It was a nice warm Saturday morning at the state-wide Ripley Rendezvous last weekend. The sun was shining, There was a nice breeze. It was turning out to be a great day for this Scouting event. Little did we realize that nature had a little surprise in store for us.
There were three program areas for the Boy Scouts. Two of them were for the boys thirteen and older. Those Scouts went to the northern parts of the Camp Ripley National Guard Base to participate in shooting sports, an obstacle course, and other activities. The 11 and 12 year old Boy Scouts stayed near our campsites and toured the 60 stations in the Action Program. I had one Scout who was in the Action Program so I decided to stay in camp to be with him. A neighboring troop also had one Scout that age and asked if he could join us for the day. Of course he could.
The morning stations went without a problem. The boys and I picked up our bag lunches and headed back to our campsite to join Eymard, my assistant scoutmaster. The skies were still clear, but the temperature was getting hot and the wind had picked up. The four of us sat around the table under our 10′x10′ dining fly. We had to hold on to our potato chip bags to keep them from blowing away.
Our campsite was about 50 yards or so from the gravel road. (The campsites were located to the east of this road.) The four of us had almost finished lunch when we spotted a dust devil spinning on the gravel road collecting dust and lose sand. As we watched it began to move in our direction, growing in size, and gaining strength.
Within seconds, this dust devil had grown to nearly 30 feet or more in diameter. Our campsite was hit dead center. It was like being caught in a very small tornado. The mini-twister lifted our staked-to-the-ground dining fly off the ground and threw it 30 feet to land on top of one of the boy’s tents. A tent pole snapped, the tent went down, and the dining fly rolled a little further.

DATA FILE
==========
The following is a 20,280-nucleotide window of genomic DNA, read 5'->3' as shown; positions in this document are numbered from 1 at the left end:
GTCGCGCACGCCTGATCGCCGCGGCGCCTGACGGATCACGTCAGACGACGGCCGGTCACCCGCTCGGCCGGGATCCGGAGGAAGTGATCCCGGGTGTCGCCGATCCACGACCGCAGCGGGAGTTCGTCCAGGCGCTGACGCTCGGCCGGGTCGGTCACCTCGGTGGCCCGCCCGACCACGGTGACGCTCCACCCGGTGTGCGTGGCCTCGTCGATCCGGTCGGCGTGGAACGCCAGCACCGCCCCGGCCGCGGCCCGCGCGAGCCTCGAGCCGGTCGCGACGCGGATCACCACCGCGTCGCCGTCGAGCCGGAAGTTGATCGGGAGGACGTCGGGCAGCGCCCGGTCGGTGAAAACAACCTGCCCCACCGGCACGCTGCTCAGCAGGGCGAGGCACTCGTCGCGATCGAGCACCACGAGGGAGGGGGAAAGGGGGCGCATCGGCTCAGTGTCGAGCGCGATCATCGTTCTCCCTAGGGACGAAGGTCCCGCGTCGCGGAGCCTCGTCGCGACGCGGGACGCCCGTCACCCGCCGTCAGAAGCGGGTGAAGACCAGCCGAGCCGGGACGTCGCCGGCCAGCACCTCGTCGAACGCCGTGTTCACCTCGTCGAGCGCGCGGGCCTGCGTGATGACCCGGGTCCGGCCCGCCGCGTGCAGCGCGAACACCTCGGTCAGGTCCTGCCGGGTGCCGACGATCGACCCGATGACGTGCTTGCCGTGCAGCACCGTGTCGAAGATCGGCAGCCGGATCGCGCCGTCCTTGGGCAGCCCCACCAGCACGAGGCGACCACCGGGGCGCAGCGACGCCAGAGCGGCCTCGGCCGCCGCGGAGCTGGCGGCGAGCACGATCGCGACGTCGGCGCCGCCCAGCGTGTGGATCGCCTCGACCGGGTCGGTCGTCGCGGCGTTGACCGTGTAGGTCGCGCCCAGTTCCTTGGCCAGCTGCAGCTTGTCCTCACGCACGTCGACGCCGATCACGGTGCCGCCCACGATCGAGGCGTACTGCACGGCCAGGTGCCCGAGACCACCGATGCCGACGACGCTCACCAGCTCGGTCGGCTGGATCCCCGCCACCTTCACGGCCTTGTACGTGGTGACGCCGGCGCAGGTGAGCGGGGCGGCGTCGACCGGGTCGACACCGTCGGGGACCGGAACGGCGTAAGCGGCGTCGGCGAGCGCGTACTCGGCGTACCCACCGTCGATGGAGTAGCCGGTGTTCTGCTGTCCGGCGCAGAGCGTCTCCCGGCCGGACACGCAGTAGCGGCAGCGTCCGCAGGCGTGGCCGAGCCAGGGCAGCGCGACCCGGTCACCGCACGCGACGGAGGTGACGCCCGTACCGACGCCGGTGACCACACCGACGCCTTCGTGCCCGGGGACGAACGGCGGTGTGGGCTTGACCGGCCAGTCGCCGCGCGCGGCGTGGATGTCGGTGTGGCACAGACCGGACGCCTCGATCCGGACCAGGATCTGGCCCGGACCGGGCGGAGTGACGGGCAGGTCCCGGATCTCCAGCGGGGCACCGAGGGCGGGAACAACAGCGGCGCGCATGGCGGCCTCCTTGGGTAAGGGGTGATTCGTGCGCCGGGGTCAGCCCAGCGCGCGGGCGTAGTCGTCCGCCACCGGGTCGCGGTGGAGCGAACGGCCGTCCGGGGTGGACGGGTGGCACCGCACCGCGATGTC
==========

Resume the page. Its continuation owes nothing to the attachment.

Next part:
Each of the troops to the north and east of us were using 10′ x 20′ ‘carports’ as their dining flies. The mini-twister picked up the carport to the north of us and dropped it upside down onto the side of our two-room leader’s tent. One of the poles from that carport glanced of my back as the boys and I were ducking for cover. The carport in the camp to the east of us was also picked up and moved from its spot.
Within 10 or 15 seconds the whole thing was over. Boy Scouts from nearby campsites came running over to see if everyone was alright and to help us clean up the mess. None of us were hurt but there was damage to the equipment. Our dining fly was laying on its side, about 40 feet from were it had been. It’s frame was twisted. Some of the joints had been broken. We were able to set it back up but it is a piece that will need to be replaced.
The boy’s tent that was hit was laying on the ground due to the broken poles. The tent fly was also ripped. We used a branch and duct tape to create a splint to hold the poles together so the boys could still use it one more night. We will cannibalize the tent for parts needed in the future.
Our adult leader’s tent was leaning to one side. It was standing, but the poles had been bowed when the carport had hit it. A hole had been ripped into the back wall, near the floor. The troop had recently purchased a new tent to replace this nearly twenty year old shelter. I was glad I had not taken the new tent along on this outing. The old tent will now be “put out to pasture.”
The dining fly/carport of the camp to our north had to be completely taken apart. At least four of the heavy metal poles had been bent. Luckily, the troop had another set of poles along with them. The carport to the east of us did not seem to be damaged. It did not take long for the troop to set it up again once they arrived back in camp after their activities.
Later that afternoon we saw a couple other tents in other campsites that had also been damaged in the brief strong winds. Another scoutmaster told me their dining fly had also been knocked down. There were no injuries reported.
It was quite an experience being caught in the middle of a mini-twister. Thankfully we were able to laugh about it. I told the two Boy Scouts that were in our campsite that they now had a story to tell their grandchildren. Unfortunately, I do not have any pictures. I did not even think about the camera until we had things cleanup and back in order.
The picture above shows our campsite and the two neighboring camp’s carports before the mini-twister. The pictures below show a couple of damaged tents from other campsites. Clicking on the pictures will bring up a larger photo.